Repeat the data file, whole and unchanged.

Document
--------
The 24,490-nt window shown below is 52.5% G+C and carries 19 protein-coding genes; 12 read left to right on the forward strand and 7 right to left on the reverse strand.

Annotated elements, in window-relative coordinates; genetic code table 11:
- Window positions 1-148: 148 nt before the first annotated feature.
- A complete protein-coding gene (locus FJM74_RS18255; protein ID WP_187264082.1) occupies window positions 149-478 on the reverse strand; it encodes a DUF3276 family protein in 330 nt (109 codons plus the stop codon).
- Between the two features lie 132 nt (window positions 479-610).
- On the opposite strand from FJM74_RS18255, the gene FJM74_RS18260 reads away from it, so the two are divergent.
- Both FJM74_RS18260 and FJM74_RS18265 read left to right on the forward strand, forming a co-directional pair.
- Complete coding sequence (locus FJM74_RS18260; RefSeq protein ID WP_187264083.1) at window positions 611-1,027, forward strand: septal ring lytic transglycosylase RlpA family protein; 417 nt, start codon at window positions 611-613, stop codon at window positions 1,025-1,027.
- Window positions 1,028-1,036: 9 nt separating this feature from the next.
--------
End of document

The 24,490-nt window shown below is 52.5% G+C and carries 19 protein-coding genes; 12 read left to right on the forward strand and 7 right to left on the reverse strand.

Annotated elements, in window-relative coordinates; genetic code table 11:
- Window positions 1-148: 148 nt before the first annotated feature.
- A complete protein-coding gene (locus FJM74_RS18255; protein ID WP_187264082.1) occupies window positions 149-478 on the reverse strand; it encodes a DUF3276 family protein in 330 nt (109 codons plus the stop codon).
- Between the two features lie 132 nt (window positions 479-610).
- On the opposite strand from FJM74_RS18255, the gene FJM74_RS18260 reads away from it, so the two are divergent.
- Both FJM74_RS18260 and FJM74_RS18265 read left to right on the forward strand, forming a co-directional pair.
- Complete coding sequence (locus FJM74_RS18260; RefSeq protein ID WP_187264083.1) at window positions 611-1,027, forward strand: septal ring lytic transglycosylase RlpA family protein; 417 nt, start codon at window positions 611-613, stop codon at window positions 1,025-1,027.
- Window positions 1,028-1,036: 9 nt separating this feature from the next.